A little bit of a lie in this morning – well at least until 6.30am!
Surprisingly, there are 4 Geocachers on the trip and a cache to be found to the east of us up a steep ridge and only about 900 metres (horizontally) away! Chandra, one of our Sherpa leaders had (been) volunteered to take us over to it. He set a blistering pace uphill and didn’t stop there! Whether this was because he knew we were up to it or he was eager not to miss morning tea – I have no idea! Whichever reason he didn’t let up at the top as we headed in the opposite direction to the rest of the group! What we thought was the top turned out to be wrong and there was another section to head up as we reached a track that is the “fast” way to base camp and is used as the route by many other walkers – with the new mover we saw in a short space of time I am glad we were on the less heavily travelled side route in the adjacent valley at this point! Reaching GZ for the cache we spent a good while looking for the cache and finally found it hidden safely!
Our route to join the others took us down a delightful valley where we were virtually on our own with great views down to the stream below before crossing a stream that joined from the side and meeting with the route we would have been on but for our detour!
View down over Pheriche.
Ama Dablam – 6812 First climbed 1961
Continuing down the main valley we reached a small village where we met up with the others at a tea house with a “Mountaineering Equipment Museum”- or at least a small cabinet with a few items! That said, the highlight was a 1953 British Expedition box that we could touch!
Along the route we crossed the river using a new bridge with the relics of the old one reassuringly still next to it:
The days walk ended with a long climb into Thyangboche at 3867m (12,70ft). As with so many places here, the spelling and name varies according to the map you are looking at. Thyangboche is also known as Tengboche and Dowa Choling Gompa. It is a small village with a monastery at its heart. It is set on a ridge with the usual prayer flags set high above it (flags are flown in 5 colours denoting the five Buddhist elements of earth, wind, fire, water and consciousness.)
The monastery is one of the largest in Nepal and is a centre for many Tibetan monks who have moved to Nepal.
Below the village is a nunnery and as we walked up we saw three nuns dressed simply in red. One of them was walking along, holding her hands behind her back clasping an i-phone 7 which looked somewhat out of place against her simple attire. Up at the monastery the monks were dressed in red with one standing out with a matching pair of high end Nike trainers and I am convinced he had cut his robes short to show them off better!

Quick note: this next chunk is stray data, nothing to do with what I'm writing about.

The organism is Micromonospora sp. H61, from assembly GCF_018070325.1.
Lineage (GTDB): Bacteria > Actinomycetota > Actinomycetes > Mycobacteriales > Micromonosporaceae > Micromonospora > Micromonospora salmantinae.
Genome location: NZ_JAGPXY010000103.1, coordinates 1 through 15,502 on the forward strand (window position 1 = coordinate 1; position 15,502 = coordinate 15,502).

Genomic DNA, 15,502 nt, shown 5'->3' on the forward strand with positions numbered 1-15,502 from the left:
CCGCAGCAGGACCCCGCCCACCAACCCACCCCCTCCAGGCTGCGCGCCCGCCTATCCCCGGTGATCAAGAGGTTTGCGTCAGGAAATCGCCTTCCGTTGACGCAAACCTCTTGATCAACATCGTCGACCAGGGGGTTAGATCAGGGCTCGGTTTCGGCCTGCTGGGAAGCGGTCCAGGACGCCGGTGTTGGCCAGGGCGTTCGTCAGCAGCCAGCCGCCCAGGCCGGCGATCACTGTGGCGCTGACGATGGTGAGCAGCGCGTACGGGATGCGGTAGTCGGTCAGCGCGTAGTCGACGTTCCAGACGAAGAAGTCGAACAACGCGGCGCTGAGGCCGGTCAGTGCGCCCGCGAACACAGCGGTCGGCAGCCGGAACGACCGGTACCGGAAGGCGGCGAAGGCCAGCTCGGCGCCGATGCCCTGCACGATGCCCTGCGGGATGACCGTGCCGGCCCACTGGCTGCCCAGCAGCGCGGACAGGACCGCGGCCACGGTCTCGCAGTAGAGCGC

After a much needed late lunch we headed off to the monastery to the puja to watch and listen to them chant.
I was welcomed on the steps to the monastery by a short monk who reached his hand up close to my shoulders and asked how tall I was – perhaps checking if I exceeded the maximum height allowed!?
We sat, or at least I tried to, sit cross legged on the floor in an amazing building in front of a pair of 12 foot dungchen (copper horn pipes) which reverberated about as harmoniously as the chanting they accompanied.
The monks gathered wearing red robes called (kashaya) and sat (cross legged) on raised platforms adding two heavy layers of robes to their usual attire. The out one looking like heavy velvet. In these they were far better insulated against the chill in the air.
After watching for about half an hour Andy and I went looking for the geocache set high above the village – rather than managing the direct route we ended up walking (or rather scrambling) about 900m instead of 200 metres as we took a far more convoluted route than was necessary! A quick find of the cache and with it the route we should have taken from the village! Unfortunately no views were to be had from the ridge this evening as the whole are was veiled in cloud.
We had been told by Elka and Jed, who had stayed at the lodge two nights before, that it hosted rats as well as trekkers (they had rejoined us at the morning tea break having missed the Cho La Pass and EBC). The rat they had encountered in their bedroom had a penchant for sun glasses and having left a deposit on Jed’s pillow earlier in the evening decided his diet needed balancing and ate part of the rubber off the arm of his Oakley Sunglasses which were stored only a matter of inches from his head. I woke up half way through the night convinced I had heard gnawing – but thankfully I could see neither a rat nor a hamster!